Recreational Recycling in Germany

EC Green and WhiteWhen I was flying to Germany over winter break I was expecting to encounter the land of beer, techno music, and BMW’s (and I certainly encountered all of the aforementioned several times), but what I did not expect was a recycling system that environmentalists in the states could only dream of.

Before I start, it’s important to note that German families love recycling. I spent two weeks in a German family’s home and we spent many a day frolicking around the streets looking for refuse. All Germans have five different, color-coded “garbage” cans that they set in front of their house, similar to what your garbage man picks up here, only one-third of the size. Each color corresponds with what each family must (emphasis on “must”) put into it. Green is for paper; yellow is for plastic (and all products in grocery stores that contain plastic have a convenient green dot on them); brown is for compost; and black for anything else, such as tissues, leftovers, and toiletries.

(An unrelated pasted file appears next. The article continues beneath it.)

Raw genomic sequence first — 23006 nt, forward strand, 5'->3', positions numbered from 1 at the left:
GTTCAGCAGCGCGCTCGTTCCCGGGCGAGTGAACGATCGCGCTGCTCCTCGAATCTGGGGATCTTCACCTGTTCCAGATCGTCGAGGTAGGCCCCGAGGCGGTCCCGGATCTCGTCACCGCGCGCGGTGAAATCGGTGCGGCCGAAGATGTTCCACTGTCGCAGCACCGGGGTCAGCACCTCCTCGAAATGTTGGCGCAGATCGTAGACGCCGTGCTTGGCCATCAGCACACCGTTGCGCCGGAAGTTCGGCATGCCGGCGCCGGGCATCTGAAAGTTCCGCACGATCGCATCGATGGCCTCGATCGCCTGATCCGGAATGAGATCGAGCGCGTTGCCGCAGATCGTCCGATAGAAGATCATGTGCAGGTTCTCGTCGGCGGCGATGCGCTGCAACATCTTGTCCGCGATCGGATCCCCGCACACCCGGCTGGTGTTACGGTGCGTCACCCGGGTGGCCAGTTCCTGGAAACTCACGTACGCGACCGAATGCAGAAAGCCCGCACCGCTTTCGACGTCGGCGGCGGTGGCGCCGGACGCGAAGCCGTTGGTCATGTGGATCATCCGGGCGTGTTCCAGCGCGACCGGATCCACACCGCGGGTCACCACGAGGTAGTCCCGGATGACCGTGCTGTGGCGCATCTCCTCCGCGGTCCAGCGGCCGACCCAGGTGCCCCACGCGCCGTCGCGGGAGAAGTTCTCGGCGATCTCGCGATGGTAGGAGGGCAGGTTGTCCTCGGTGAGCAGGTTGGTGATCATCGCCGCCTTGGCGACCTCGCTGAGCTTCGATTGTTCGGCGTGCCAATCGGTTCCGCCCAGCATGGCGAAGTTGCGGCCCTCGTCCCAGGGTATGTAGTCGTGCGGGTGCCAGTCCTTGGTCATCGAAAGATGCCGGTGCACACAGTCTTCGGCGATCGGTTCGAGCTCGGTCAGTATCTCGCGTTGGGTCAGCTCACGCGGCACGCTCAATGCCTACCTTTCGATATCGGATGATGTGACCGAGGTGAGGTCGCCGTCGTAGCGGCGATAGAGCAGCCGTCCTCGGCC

For glass there are several containers around the city for Germans to deposit green, brown, and clear glass — think of our recycling center, only in multiple locations. Residents can give beer and other glass bottles to any supermarket and receive €.25 for each one. The store sends them to their respective companies that refill them.  Certain plastic bottles are also available for the same refund, but most of these are recycled instead of being refilled.

I  also discovered that Germans even made the diameter of the holes in the tops of their McFlurry cups at McDonalds smaller because when people threw away them in the street hedgehogs crawled into the cup at night, got stuck, and died. I don’t know if this is what prompted Germany to institute such an extensive recycling system, but Germans intimate relationship with their waste stream suggests that it’s the throw-away consumer culture of the U.S. that needs recycling.

Jamison Griffith

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